Lovenheim, the author, has heard several suggestions for neighbors to know those living around them, especially if the doorbell-and-brownies method isn’t for you:
• Residents in some areas have created neighborhood maps or directories to try to connect people living in the same area.
• Some have started front-yard gardens — instead of the traditional backyard types — to encourage conversation.
• A neighborhood in Columbus, Ohio, has started a Wednesday-night porch night tradition, where different residents host a party on their front lawn. It’s a casual mode of interaction — and with minimal cleaning on the part of the host.
Eric Henry finally knew he was glad to be back in the Midwest. It was three years ago. He was unloading his pickup in central Lawrence after a drive from the West Coast, where he and his wife, Rebecca, and infant daughter, Helen, had been living.
“We had just moved cross-country and were getting settled,” Eric Henry recalls. “It was a cool feeling when they came over. We knew we had such a good neighborhood, with such nice neighbors.”
“They” were Kari and Corey Koester, who had lived on the block for about a decade.
“We saw them moving in,” Corey Koester says with a laugh. “”We said, ‘Let’s meet these fools.’”
It was the start of a close friendship between the neighbors on the 2200 block of Westdale Road, near Ninth and Iowa streets. Kari invited Rebecca to join her book group. The couples often exchange casual, last-minute dinners — no placemats necessary. Their daughters have play dates.
And they often gather at the driveway of another neighbor, in her 80s, who serves drinks to encourage interaction.
“It’s just good luck,” Eric Henry says. “Everybody likes each other.”
That sort of neighborly friendship isn’t as common as it used to be. And, it turns out, those friendships are not all about luck.
According to a Pew Research study, only about a quarter of Americans surveyed knew the names of all or most of their neighbors. Less than half of those talked to neighbors face-to-face about community issues.
This concerns Corey Koester, who grew up in Lawrence.
“When I grew up, we knew all the people on the side of our street,” Koester says. “My parents say they don’t know anybody now.”
This is a concern that hit Peter Lovenheim smack in the face.
It happened a few years ago in his city of Rochester, N.Y., when a neighbor committed a murder-suicide.
The realization hit him then: “Do I live in a neighborhood, or just on a street?” He wondered if someone knew the man involved, or the woman, better, could they have stopped the tragedy from happening?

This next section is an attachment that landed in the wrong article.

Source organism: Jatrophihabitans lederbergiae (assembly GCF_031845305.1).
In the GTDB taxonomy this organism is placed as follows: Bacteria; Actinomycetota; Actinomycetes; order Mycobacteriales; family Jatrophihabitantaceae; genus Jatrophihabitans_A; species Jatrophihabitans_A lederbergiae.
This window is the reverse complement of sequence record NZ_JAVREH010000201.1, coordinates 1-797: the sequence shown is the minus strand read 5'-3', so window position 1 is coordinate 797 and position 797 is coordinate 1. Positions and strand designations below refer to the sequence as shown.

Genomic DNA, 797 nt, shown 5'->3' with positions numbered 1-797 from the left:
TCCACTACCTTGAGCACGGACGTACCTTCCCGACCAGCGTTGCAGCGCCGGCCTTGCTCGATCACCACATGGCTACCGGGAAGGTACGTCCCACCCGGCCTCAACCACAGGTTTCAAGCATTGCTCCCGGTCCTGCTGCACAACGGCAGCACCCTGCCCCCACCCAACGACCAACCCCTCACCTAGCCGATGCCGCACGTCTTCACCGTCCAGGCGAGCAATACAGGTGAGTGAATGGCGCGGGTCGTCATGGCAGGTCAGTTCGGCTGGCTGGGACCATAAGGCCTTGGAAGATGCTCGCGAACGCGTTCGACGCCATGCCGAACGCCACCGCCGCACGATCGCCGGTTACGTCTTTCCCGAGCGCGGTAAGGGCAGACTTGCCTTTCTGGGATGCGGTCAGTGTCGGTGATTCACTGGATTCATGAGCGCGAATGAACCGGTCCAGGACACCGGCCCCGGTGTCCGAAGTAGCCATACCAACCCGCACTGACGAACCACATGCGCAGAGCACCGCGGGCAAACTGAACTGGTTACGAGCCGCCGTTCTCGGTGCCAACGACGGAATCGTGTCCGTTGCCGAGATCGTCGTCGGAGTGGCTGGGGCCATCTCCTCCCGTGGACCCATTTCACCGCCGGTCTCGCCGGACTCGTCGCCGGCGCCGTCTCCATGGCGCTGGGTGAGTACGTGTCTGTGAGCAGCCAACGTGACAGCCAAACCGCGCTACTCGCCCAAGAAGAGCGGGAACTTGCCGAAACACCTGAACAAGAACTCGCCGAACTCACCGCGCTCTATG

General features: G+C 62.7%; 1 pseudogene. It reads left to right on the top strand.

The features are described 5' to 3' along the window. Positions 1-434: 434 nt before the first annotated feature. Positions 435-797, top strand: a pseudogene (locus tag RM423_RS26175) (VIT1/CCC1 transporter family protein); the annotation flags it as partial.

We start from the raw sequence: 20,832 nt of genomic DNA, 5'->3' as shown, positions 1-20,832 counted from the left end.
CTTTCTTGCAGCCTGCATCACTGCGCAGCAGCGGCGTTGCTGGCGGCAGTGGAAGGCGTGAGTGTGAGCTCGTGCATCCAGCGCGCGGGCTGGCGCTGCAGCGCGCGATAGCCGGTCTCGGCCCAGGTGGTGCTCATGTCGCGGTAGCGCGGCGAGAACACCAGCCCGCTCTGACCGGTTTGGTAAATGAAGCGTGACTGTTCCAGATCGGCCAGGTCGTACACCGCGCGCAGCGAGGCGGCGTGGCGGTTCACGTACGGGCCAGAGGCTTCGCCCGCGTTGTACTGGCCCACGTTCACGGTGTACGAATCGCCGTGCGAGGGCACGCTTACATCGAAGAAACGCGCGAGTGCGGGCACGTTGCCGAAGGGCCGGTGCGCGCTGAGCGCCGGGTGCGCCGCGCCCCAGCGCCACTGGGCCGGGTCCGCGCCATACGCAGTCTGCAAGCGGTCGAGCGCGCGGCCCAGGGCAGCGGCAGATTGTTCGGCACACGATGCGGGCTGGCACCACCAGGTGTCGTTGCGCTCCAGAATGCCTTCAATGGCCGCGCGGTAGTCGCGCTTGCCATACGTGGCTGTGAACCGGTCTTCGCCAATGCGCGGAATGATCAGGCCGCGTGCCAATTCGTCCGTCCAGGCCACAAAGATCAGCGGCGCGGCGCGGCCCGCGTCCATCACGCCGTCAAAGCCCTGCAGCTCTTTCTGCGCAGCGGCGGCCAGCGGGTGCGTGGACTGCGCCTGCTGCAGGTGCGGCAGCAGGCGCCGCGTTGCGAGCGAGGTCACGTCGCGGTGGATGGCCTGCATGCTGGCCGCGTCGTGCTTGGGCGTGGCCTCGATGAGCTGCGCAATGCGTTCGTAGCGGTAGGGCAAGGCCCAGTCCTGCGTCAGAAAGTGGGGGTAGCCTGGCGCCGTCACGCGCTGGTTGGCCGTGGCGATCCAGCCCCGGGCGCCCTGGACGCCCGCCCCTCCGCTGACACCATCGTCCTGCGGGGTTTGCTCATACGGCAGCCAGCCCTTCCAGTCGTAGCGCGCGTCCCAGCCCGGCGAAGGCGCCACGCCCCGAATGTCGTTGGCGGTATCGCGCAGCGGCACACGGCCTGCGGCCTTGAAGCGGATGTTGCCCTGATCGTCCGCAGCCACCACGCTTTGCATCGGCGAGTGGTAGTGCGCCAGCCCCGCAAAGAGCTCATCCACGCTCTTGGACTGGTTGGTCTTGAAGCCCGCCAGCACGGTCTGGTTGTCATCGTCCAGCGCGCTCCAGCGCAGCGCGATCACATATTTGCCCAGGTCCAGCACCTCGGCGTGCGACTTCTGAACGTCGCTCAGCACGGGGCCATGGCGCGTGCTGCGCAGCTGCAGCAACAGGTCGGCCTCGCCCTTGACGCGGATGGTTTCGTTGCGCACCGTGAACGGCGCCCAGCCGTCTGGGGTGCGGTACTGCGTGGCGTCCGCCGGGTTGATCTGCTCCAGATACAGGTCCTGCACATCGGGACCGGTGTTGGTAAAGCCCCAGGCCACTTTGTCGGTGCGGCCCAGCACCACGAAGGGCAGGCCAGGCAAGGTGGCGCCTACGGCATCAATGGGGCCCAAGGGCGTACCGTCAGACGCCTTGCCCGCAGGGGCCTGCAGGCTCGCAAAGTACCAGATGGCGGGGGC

So Lovenheim, a writer, decided to start a sociology study. He asked his neighbors, most of whom he didn’t know, if he could spend a night at their homes.
“My teenage daughter said, ‘Dad, you’re crazy,’” Lovenheim recalls. “I think what’s crazy is it’s completely acceptable in our society to live side-by-side, driveway-to-driveway, for years or decades, without knowing each other. It’s a lost opportunity.”
Lovenheim says there are a variety of reasons why neighbors have drifted from neighbors, including:
• Newer houses have a focus more on back decks than on front porches.
• The prevalence of air-conditioning has people spending more time indoors.
• Housing lots have become larger, with more space between houses.
• Attached garages, with garage-door openers, allow people to go straight into their homes.
• More time spent watching TV, and with other indoor technology.
• And, as Lovenheim puts it: “I think there’s this general pervasive sense that if I don’t know somebody, maybe I don’t want to know them. It’s ‘stranger danger’: Maybe they pose a threat.”
Since publication of his book, “In The Neighborhood: The Search for Community on an American Street, One Sleepover at a Time,” earlier this year, Lovenheim has heard from a variety of readers who can identify with his plight. One woman said she got to know her neighbors only after they huddled together during a hurricane.
Afterward, she commented: “I found myself hoping for the next hurricane, so we could catch up on each other’s stories.”
Phil Collison has a competition with two of his neighbors: Which one can shovel the snow at each other’s houses first?
“It’s really easy to shovel, and I like to shovel,” says Collison, who has lived in Lawrence 34 years and in the 900 block of Pennsylvania Street for the last six.
He also mows another neighbor’s lawn. It only takes 20 minutes, he says. And heck, he likes to mow, too. And he watches another neighbor’s rabbits and chickens when they’re out town. That’s fun.
Collison says East Lawrence is just sort of like that.
“I think the neighborly thing to do is to know your neighbors,” he says. “I think I’m a fairly friendly person, and my core values say you know your neighbors. It helps you. We had a safety campaign after we had some crime that alarmed people. People keep tabs on things. When the microburst hit a few years ago, I knew people when we were helping out.”
David Carttar, who grew up in Lawrence and has lived here the last decade, is another believer in knowing your neighbors. He’s now president of the Old West Lawrence Neighborhood Association, living in the 700 block of Tennessee Street.
He, too, blames architecture and urban planning — especially the lack of front porches, lack of walkable neighborhoods and the addition of attached garages — as roadblocks to neighbor interactions.
“You have the loss of those accidental interactions,” he says. “The loss of walkability reduces people’s choices. You can’t know things about the people living around you until you run into those people.”
That sort of casual interaction has been important to the Koesters and the Henrys, who count themselves lucky to know their neighbors.
“I love the fact my kids know their neighbors,” Kari Koester says. “I know it’s a safe place, and an extra set of eyes are looking after them.”